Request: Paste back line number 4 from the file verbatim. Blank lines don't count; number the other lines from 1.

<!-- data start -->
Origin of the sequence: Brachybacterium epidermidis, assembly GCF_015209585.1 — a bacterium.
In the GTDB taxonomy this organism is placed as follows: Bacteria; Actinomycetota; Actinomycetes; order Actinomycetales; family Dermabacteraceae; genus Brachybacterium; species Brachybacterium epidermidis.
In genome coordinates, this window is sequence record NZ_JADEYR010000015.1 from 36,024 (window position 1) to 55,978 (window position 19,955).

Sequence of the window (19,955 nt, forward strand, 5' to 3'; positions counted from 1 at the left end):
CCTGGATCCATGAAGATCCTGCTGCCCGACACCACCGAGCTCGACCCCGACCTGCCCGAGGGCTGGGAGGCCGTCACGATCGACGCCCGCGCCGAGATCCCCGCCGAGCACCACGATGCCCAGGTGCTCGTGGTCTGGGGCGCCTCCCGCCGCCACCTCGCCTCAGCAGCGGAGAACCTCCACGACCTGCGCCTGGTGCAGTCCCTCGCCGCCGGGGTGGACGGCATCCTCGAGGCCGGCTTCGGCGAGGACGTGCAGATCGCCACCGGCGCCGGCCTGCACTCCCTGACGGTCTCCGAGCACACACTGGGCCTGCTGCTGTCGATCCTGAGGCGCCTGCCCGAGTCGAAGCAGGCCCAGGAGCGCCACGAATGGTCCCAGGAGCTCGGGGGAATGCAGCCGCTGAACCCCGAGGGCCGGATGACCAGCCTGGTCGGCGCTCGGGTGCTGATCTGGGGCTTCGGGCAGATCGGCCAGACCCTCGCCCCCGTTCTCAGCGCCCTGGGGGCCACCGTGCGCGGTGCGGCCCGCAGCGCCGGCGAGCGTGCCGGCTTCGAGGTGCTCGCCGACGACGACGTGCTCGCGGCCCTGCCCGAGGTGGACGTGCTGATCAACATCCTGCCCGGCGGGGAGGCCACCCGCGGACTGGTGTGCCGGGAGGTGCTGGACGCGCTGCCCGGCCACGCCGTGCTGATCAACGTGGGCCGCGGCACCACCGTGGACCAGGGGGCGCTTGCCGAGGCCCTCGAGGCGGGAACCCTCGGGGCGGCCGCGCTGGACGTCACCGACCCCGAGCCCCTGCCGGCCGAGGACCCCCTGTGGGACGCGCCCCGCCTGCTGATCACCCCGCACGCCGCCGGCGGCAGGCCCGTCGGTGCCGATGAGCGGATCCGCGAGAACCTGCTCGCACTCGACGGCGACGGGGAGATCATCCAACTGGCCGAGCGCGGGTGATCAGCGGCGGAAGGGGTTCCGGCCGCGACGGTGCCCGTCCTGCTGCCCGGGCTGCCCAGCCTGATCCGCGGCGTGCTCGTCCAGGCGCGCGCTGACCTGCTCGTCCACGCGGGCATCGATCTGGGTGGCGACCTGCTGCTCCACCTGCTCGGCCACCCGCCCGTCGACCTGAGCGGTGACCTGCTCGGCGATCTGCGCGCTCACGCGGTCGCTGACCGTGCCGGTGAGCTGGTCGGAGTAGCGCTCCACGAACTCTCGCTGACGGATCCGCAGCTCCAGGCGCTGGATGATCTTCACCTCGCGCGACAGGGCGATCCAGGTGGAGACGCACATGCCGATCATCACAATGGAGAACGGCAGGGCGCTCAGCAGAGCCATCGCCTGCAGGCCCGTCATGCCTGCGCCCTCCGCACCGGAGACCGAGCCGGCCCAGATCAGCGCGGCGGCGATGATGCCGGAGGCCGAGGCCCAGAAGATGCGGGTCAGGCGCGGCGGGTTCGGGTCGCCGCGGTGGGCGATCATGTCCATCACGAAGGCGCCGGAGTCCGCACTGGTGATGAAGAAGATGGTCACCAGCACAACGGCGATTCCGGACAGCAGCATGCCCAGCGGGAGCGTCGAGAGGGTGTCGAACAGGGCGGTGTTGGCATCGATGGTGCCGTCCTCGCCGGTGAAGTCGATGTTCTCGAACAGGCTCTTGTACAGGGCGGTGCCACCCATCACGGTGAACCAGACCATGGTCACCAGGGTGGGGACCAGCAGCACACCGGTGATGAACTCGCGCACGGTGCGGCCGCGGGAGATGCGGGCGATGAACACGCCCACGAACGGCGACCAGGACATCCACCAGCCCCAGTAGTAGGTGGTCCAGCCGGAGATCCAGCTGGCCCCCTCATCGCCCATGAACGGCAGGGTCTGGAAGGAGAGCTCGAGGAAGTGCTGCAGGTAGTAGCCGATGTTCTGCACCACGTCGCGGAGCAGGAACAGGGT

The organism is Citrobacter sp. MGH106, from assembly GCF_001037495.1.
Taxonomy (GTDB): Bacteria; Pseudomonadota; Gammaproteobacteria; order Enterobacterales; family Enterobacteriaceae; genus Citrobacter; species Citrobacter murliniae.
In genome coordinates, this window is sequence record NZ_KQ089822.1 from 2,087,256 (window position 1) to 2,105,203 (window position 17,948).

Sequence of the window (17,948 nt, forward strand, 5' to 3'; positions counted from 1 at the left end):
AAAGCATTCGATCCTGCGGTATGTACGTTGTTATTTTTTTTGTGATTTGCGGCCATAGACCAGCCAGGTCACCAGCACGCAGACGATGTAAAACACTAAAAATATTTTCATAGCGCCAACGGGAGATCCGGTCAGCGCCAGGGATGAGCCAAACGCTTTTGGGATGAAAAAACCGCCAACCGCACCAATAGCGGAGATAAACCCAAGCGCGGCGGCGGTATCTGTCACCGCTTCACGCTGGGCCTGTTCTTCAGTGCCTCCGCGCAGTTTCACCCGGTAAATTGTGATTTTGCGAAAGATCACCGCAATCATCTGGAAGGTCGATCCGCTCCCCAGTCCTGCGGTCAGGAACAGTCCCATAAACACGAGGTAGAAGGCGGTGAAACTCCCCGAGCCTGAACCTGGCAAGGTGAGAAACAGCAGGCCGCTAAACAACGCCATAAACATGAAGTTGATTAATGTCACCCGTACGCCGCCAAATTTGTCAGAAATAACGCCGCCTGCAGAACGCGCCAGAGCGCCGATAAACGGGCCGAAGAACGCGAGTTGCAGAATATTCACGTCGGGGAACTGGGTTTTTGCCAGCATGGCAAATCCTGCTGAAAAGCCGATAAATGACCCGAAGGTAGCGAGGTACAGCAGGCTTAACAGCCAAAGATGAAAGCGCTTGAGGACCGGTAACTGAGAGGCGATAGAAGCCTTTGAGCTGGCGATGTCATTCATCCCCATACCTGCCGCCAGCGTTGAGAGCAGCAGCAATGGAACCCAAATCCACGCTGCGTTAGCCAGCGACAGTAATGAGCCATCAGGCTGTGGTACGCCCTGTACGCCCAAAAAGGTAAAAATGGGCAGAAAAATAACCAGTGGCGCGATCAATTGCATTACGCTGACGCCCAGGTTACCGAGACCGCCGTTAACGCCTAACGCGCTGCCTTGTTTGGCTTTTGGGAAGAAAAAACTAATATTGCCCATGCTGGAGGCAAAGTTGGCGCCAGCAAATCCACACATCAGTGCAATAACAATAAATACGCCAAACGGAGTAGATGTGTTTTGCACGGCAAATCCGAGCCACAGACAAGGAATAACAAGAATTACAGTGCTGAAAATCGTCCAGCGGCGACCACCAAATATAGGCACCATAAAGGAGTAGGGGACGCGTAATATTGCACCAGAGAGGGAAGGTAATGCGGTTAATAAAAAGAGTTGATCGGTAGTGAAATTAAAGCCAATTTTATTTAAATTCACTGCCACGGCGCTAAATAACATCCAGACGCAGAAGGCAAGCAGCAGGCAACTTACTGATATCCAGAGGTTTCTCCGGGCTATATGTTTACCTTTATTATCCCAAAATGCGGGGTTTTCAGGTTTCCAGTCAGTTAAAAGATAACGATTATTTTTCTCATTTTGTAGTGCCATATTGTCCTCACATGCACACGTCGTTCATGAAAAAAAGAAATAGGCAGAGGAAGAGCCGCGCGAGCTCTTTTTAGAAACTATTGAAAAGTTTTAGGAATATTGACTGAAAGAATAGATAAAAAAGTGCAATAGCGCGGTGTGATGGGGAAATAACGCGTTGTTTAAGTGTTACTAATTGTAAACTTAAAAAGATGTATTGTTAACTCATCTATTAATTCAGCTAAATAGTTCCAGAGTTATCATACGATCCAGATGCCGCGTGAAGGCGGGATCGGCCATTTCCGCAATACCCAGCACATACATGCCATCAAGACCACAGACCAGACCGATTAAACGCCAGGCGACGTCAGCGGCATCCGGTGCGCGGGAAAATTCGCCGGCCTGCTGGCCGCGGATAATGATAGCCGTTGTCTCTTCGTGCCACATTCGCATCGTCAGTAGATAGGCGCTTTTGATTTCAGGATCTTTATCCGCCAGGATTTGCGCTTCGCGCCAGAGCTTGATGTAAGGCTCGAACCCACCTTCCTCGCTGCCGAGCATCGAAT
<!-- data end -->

Sequence of the window (19,955 nt, forward strand, 5' to 3'; positions counted from 1 at the left end):